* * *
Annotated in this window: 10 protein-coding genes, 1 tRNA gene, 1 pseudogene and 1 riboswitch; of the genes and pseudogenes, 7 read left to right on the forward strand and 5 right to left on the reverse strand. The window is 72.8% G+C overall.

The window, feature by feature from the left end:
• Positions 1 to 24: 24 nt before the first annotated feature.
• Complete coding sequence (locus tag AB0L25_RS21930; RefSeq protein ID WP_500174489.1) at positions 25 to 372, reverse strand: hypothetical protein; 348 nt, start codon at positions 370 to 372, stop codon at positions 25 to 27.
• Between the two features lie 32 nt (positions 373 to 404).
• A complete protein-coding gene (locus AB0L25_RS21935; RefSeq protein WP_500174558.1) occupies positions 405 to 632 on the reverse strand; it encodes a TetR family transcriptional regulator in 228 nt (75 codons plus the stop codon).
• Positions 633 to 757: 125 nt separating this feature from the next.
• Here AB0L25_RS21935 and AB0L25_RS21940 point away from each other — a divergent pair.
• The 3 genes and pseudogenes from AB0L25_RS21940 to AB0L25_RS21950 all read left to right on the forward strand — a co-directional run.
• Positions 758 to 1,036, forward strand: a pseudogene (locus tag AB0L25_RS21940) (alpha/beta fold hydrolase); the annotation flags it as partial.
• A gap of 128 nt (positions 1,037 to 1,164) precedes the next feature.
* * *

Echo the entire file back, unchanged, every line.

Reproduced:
Annotated in this window: 10 protein-coding genes, 1 tRNA gene, 1 pseudogene and 1 riboswitch; of the genes and pseudogenes, 7 read left to right on the forward strand and 5 right to left on the reverse strand. The window is 72.8% G+C overall.

The window, feature by feature from the left end:
• Positions 1 to 24: 24 nt before the first annotated feature.
• Complete coding sequence (locus tag AB0L25_RS21930; RefSeq protein ID WP_500174489.1) at positions 25 to 372, reverse strand: hypothetical protein; 348 nt, start codon at positions 370 to 372, stop codon at positions 25 to 27.
• Between the two features lie 32 nt (positions 373 to 404).
• A complete protein-coding gene (locus AB0L25_RS21935; RefSeq protein WP_500174558.1) occupies positions 405 to 632 on the reverse strand; it encodes a TetR family transcriptional regulator in 228 nt (75 codons plus the stop codon).
• Positions 633 to 757: 125 nt separating this feature from the next.
• Here AB0L25_RS21935 and AB0L25_RS21940 point away from each other — a divergent pair.
• The 3 genes and pseudogenes from AB0L25_RS21940 to AB0L25_RS21950 all read left to right on the forward strand — a co-directional run.
• Positions 758 to 1,036, forward strand: a pseudogene (locus tag AB0L25_RS21940) (alpha/beta fold hydrolase); the annotation flags it as partial.
• A gap of 128 nt (positions 1,037 to 1,164) precedes the next feature.